Baby With Cradle Cap

What Is Cradle Cap and How Can I Soothe My Baby’s Skin?

Are you noticing scales or flakes of skin on your baby’s head (or elsewhere on her body)? This may be infantile seborrheic dermatitis, or cradle cap, as it’s more often known. This skin condition is quite common, and although it can look a little unpleasant, it isn’t harmful to your baby. In fact, it usually clears up within just a few months. Unfortunately, there aren’t any quick cures for cradle cap, but there are some things you can try to help soothe your baby’s skin.

What Is Cradle Cap?

Cradle cap consists of thick, crusty, oily, or scaly patches that appear on your newborn's scalp. It can sometimes be accompanied by mild redness or a rash on her head. Cradle cap may also appear on your baby’s face — including the ears, eyelids, and nose — and in the groin area. The good news is that this condition isn't contagious, and it generally isn’t painful or itchy. Plus, it won’t leave any scars.

Cradle cap can be easy to confuse with conditions such as eczema or dandruff, but your GP can help confirm a diagnosis. Unlike eczema, cradle cap usually isn’t itchy or uncomfortable.

Sometimes cradle cap appears past the newborn stage, when a baby’s a little older or is even a toddler. It tends to last for only a few months, and often clears up on its own. In some cases, cradle cap may last a year or more, and a medicated shampoo or cream may be required to help it clear up.

Cradle Cap Causes

It’s not known what causes cradle cap, but experts say it's not caused by poor hygiene or an allergy to something you’re using. It comes from the production of too much oil (sebum) in the oil glands and hair follicles, trapping dead skin cells. Another contributor may be malassezia, a yeast (fungus) that grows in the sebum along with bacteria.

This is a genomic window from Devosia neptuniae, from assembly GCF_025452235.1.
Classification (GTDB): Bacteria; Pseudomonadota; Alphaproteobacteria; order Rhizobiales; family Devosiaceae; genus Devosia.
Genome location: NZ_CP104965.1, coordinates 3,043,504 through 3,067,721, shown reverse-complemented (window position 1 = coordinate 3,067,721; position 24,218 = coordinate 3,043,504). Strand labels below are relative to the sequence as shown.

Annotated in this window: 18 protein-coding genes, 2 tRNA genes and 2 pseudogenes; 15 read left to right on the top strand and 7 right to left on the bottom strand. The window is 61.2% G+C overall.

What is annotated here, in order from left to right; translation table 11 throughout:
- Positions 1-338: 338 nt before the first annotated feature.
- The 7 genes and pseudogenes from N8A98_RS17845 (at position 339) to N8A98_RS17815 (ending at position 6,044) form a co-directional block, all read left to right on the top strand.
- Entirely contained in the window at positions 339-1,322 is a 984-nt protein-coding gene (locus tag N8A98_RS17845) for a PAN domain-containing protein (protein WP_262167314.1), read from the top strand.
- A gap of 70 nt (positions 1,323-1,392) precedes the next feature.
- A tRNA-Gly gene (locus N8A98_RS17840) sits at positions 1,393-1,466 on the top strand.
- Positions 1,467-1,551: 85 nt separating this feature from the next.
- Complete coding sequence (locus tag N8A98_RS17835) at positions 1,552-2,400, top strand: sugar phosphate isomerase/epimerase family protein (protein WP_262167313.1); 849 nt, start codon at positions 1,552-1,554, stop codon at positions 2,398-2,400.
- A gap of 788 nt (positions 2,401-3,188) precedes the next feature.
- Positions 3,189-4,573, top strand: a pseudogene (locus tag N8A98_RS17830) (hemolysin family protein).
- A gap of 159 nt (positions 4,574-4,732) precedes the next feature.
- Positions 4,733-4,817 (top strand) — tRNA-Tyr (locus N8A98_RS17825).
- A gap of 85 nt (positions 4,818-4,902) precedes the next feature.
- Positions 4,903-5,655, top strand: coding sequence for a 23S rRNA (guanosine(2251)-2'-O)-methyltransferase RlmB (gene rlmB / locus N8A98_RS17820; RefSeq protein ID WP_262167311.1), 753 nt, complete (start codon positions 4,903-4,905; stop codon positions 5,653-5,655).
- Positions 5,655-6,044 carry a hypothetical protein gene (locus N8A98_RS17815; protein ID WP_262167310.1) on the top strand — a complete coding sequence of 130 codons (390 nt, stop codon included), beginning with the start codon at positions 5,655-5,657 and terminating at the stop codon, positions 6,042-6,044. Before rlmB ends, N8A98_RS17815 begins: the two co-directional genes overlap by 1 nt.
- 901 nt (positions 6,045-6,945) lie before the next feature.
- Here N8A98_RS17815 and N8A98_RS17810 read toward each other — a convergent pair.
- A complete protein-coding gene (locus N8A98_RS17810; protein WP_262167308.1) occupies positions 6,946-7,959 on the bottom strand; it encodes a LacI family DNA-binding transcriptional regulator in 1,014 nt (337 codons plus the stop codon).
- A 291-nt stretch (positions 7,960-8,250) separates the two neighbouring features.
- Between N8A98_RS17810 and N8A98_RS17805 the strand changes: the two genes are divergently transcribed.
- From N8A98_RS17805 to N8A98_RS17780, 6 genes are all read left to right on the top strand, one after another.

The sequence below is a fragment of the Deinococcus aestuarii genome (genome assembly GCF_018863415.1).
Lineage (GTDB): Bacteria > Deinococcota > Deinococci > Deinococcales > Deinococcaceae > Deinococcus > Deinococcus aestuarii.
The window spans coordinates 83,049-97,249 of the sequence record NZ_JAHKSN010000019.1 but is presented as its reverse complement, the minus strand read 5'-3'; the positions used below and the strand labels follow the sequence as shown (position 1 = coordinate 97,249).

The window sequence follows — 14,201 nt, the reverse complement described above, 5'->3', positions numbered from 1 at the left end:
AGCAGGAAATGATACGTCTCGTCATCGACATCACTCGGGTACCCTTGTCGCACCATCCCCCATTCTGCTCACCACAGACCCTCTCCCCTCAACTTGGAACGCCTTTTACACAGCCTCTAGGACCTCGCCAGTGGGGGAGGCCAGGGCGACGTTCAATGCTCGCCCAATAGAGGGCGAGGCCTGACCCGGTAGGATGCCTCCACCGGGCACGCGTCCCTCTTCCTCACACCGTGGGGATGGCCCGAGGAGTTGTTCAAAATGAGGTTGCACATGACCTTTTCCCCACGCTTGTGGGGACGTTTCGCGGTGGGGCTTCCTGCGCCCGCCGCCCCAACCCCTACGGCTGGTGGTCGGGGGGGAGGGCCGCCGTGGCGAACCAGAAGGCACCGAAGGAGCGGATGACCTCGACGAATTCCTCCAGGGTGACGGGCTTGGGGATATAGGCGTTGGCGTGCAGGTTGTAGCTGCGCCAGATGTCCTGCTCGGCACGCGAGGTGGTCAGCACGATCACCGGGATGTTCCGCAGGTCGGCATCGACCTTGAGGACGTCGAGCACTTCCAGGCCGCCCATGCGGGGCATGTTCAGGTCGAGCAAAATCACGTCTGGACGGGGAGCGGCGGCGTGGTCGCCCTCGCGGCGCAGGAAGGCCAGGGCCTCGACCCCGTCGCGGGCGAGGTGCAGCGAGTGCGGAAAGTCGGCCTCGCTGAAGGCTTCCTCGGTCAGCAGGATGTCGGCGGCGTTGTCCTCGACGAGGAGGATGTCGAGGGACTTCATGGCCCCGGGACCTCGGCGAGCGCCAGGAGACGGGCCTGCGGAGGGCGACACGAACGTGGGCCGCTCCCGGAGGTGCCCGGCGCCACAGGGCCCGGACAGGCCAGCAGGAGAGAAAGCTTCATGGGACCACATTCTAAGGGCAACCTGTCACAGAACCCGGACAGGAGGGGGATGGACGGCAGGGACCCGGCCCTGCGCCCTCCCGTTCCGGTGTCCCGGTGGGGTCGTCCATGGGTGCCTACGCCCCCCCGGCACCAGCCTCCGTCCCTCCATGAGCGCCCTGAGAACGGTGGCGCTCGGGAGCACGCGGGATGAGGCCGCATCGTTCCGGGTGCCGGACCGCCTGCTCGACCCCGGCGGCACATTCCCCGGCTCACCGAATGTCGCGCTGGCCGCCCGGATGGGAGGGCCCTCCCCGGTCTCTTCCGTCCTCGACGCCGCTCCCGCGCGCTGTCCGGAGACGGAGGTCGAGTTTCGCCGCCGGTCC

Washing your baby's hair with a mild baby shampoo every few days might help prevent cradle cap.

Is It Possible to Treat Cradle Cap?

These thick white or yellow scales aren't easy to remove, but these cradle cap treatments may help reduce the build up of scales on the scalp:

  • Wash your baby's hair regularly with a mild baby shampoo as you bathe your baby. You can ask your midwife or health visitor to recommend a shampoo specifically designed for cradle cap. Then use a soft brush to gently brush over and loosen the scales.
  • Soften your baby’s scalp with baby oil, before gently brushing and then wash off with baby shampoo.
  • Try massaging petroleum jelly or vegetable oil onto your baby's scalp and leave overnight. Wash your baby’s hair in the morning with shampoo.

When to See Your Paediatrician

See your GP if shampooing doesn’t help, if the cradle cap seems severe, or if it has spread to your baby’s face or body. Your doctor may prescribe a medicated shampoo or cream, or an anti-fungal treatment. Although you might have heard of natural or home remedies for cradle cap, it’s best to ask your doctor before trying any of these.

Cradle cap can look unpleasant, but in time, it will clear up. You may also be interested in reading more about general baby skin care tips and how to treat nappy rash.

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